Hackers scraped data from 500 million LinkedIn users – about two-thirds of the platform’s userbase – and have posted it for sale online

Linkedin cybersecurity
  • Personal data from 500 million LinkedIn users has been scraped and is reportedly for sale on a hacking forum.
  • LinkedIn said it’s investigating and confirmed that the dataset includes scraped data from its site.
  • The news comes after personal data from 533 million Facebook users was found to be exposed.
  • See more stories on Insider’s business page.

Data from 500 million LinkedIn users has been scraped and is for sale online, according to a report from Cyber News. A LinkedIn spokesperson confirmed to Insider that there is a dataset of public information that was scraped from the platform.

“While we’re still investigating this issue, the posted dataset appears to include publicly viewable information that was scraped from LinkedIn combined with data aggregated from other websites or companies,” a LinkedIn spokesperson told Insider in a statement. “Scraping our members’ data from LinkedIn violates our terms of service and we are constantly working to protect our members and their data.”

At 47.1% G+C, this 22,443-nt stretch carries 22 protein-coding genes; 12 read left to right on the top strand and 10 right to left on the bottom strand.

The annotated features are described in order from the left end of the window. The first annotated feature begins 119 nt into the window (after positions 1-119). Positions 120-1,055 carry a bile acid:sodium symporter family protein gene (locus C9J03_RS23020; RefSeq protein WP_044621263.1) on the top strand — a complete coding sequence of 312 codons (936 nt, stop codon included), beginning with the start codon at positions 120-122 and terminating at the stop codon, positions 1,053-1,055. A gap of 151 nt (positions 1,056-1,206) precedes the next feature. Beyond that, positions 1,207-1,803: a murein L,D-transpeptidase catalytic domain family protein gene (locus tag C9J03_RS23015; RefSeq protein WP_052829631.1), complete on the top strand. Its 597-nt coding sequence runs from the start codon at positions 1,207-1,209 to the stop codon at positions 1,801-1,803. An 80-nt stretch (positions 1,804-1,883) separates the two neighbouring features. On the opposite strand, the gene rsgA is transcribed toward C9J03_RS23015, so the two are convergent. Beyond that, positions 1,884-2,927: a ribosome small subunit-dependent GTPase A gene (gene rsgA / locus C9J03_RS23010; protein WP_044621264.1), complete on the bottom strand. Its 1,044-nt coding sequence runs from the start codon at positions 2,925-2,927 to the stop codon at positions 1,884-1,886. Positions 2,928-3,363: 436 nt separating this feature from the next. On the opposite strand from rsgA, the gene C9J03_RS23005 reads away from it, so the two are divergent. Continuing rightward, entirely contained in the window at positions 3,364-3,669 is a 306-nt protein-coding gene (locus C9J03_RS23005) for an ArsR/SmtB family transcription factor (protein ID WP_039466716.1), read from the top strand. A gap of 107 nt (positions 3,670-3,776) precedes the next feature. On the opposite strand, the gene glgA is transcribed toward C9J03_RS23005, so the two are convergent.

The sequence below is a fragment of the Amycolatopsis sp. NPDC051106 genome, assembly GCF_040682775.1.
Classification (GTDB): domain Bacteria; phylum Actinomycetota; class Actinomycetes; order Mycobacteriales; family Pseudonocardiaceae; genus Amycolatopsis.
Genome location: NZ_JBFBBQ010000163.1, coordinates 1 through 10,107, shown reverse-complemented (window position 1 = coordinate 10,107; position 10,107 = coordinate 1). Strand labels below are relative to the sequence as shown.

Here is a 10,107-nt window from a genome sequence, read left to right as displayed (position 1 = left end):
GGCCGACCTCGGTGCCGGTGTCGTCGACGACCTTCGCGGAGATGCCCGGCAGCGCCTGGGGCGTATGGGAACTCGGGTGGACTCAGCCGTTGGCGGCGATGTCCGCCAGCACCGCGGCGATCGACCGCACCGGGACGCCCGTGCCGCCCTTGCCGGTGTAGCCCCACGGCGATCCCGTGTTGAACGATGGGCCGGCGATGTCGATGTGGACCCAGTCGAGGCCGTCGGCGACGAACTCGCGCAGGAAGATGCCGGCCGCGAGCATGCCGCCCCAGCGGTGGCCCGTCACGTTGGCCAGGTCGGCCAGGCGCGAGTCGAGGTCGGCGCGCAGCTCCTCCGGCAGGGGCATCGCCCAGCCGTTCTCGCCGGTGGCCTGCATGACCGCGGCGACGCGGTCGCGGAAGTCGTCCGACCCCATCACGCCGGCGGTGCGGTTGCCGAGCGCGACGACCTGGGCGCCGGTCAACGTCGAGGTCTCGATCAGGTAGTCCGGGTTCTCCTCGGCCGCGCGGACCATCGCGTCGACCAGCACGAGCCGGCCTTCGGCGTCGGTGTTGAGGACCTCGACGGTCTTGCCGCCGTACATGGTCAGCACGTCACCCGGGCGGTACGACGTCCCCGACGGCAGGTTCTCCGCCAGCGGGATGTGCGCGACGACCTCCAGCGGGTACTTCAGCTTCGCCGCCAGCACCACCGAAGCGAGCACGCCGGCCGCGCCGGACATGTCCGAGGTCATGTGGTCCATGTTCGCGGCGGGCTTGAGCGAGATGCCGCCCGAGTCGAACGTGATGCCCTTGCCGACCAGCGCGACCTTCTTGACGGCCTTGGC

LinkedIn has 740 million users, according to its website, so the reported data scraping of 500 million users means about two-thirds of the platform’s user base could be affected.

The data includes account IDs, full names, email addresses, phone numbers, workplace information, genders, and links to other social media accounts.

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It’s been posted for sale on a hacker forum, and the post’s author also leaked a sample of 2 million records as a proof-of-concept, according to CyberNews. The hacker is attempting to sell the trove of data for a 4-digit sum, per the outlet, and potentially in the form of bitcoin.

CyberNews researchers confirmed that the data was scraped from LinkedIn users but noted that the information could have been taken from the profiles at a previous date rather than recently.

Paul Prudhomme, an analyst at security intelligence company IntSights, told Insider that the exposed data is significant because bad actors could use it to attack companies through their employees’ information.

“Such attacks may be more likely to succeed due to the rise of remote work and the increased use of home or personal devices for work due to the COVID-19 pandemic,” Prudhomme said. “Attacking companies via their employees’ personal accounts and devices is one way for attackers to work around enterprise network security defenses.”

The report comes soon after data from Facebook was also exposed on the web. Insider’s Aaron Holmes reported last weekend that the personal data, including full names, locations, and email addresses, was posted in a hacking forum. A Facebook spokesperson said the data was scraped due to a vulnerability that the company addressed in 2019.

Security researchers told Insider that hackers could use the exposed data to impersonate them or scam them into revealing sensitive login information.